America is a multi-ethnic, multi-faith, and deeply religious republic. If one or both parties can embrace each element of that reality, then we have a chance to make sure that seismic shift moves our politics towards the respectful pluralism that America requires.
There’s talk of realignment in the air. If you think all the way back to 2012, you might remember a certain phrase—the coalition of the ascendant. This was the Obama coalition, the collection of all of America’s growing demographics, from nonwhite voters to single women. The Romney voters, by contrast, were fading. White, Christian, and married, they were the demographic losers in a population that was becoming both more diverse and more secular. Democratic dominance was inevitable.
That analysis should have caused us to feel a certain looming dread. Nations that use race or ethnicity as the organizing principle of politics are often quite unstable, and quite violent. This is true across the world, and it’s true in our own land. Systematic racial division and oppression fractured the country once. It’s foolish to think it couldn’t fracture again—especially when the political class intentionally mobilizes voters to vote as a racial bloc.
Optimistic Democrats didn’t see Donald Trump’s victory in 2016 so much as a refutation of the coalition of the ascendant theory as a quirk of the electoral college and a reminder that Hillary Clinton wasn’t Barack Obama. The nation wasn’t quite majority-minority yet, and thus that the white majority could still win races when identity politics reign supreme.
But 2020 told a different tale. The Democrats got whiter, the Republicans got more diverse, and now all the assumptions are scrambled. Donald Trump lost the popular vote by a far wider margin than he did in 2016, but he did materially better with Hispanic, Asian, and black voters. In fact, Trump did better than Romney with nonwhite voters in 2016 (an improvement then mainly attributed to Hillary Clinton’s weaknesses), and he improved on that showing in 2020. What was once seen as an aberration now looks like a trend.
The trend continues. Last week Axios’s Josh Kraushaar described an ongoing “seismic shift” in the two parties’ coalitions. As outlined in a New York Times/Siena College poll, “Democrats now have a bigger advantage with white college graduates than they do with nonwhite voters.” The Democratic Party’s losses with Hispanics are remarkable. Whereas Obama won 71 percent of the Hispanic vote in 2012, and Biden won 65 percent in 2020, now the Hispanic vote is “statistically tied.”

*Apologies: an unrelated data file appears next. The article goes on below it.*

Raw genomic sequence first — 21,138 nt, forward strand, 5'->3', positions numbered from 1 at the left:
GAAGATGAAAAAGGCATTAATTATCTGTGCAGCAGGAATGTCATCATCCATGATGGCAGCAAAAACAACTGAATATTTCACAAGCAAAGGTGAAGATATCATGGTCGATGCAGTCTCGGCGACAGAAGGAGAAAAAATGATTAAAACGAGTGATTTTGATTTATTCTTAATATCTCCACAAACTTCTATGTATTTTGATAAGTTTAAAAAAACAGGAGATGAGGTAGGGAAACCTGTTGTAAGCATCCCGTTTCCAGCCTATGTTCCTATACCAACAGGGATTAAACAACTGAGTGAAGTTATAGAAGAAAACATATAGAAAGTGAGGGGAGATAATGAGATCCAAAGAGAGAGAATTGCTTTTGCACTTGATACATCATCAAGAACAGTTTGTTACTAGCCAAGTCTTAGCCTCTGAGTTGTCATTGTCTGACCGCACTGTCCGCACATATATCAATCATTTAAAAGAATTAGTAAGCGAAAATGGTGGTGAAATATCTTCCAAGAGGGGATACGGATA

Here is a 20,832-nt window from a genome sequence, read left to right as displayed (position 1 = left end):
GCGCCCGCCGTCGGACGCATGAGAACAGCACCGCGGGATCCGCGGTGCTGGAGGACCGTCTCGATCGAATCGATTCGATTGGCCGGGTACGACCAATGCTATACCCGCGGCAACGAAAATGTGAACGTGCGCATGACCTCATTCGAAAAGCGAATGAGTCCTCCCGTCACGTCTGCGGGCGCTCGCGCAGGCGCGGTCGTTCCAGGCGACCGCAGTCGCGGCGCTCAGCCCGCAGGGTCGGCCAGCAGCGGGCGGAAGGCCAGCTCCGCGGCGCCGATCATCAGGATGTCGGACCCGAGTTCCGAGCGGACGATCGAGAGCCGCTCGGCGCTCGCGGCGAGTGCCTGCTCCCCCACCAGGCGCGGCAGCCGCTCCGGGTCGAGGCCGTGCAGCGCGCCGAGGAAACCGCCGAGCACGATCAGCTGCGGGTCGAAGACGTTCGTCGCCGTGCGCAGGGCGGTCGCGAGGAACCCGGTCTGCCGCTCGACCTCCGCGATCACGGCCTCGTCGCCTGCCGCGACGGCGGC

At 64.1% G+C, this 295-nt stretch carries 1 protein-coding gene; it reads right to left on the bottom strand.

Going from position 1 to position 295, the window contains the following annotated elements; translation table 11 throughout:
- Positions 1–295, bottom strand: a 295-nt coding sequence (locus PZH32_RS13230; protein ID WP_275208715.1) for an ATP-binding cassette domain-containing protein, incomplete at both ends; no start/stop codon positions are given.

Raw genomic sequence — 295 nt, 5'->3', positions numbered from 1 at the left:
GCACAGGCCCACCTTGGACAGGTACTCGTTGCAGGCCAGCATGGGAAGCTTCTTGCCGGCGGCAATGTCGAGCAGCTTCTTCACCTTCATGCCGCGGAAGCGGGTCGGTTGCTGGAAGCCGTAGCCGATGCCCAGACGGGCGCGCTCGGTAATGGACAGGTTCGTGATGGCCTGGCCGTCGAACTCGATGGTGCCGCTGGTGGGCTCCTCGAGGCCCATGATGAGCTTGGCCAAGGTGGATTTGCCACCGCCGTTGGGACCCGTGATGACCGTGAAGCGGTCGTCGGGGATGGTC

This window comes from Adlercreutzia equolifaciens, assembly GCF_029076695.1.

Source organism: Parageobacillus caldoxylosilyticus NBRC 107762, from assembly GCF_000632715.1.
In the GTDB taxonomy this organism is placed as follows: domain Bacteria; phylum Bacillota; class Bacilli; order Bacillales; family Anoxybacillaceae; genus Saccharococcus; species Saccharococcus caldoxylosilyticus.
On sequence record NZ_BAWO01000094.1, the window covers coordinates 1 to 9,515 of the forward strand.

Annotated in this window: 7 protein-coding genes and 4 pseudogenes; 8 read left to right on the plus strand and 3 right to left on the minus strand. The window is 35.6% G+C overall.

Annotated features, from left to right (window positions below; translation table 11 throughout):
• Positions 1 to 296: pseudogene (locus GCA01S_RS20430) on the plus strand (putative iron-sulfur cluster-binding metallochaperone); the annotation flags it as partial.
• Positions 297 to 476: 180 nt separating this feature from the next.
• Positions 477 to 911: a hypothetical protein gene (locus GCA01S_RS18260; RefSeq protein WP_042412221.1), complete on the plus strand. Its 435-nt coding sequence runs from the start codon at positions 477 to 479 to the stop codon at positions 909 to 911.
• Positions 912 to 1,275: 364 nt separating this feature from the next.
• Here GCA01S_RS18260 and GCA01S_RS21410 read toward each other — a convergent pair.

Moreover, there are good reasons to believe that Hispanic voters will continue to migrate to the GOP. As Ruy Teixeira described this week on his Substack, comprehensive issue polling from Echelon Insights demonstrates that strong progressives have substantially different political and cultural views from Hispanics.
Hispanic voters are far more likely to believe that America is “the greatest country in the world,” far less likely to support defunding the police, far less likely to believe “racism is built into our society,” and far less likely to believe that transgender athletes should play on sports teams that match their current gender identity. In most cases, the polling gap is just immense.
What accounts for such monumental differences in beliefs in values? As my colleague Jonah Goldberg often (and rightly) says, we should reject monocausal explanations for complex social phenomena, but here’s a factor that simply isn’t discussed enough. The Democratic Party has a huge “God gap,” and that God gap is driving a wedge between its white and nonwhite voters.
Let’s look at the data. A 2018 Pew Research Center survey on American religious beliefs provides us with a picture that’s worth a thousand words: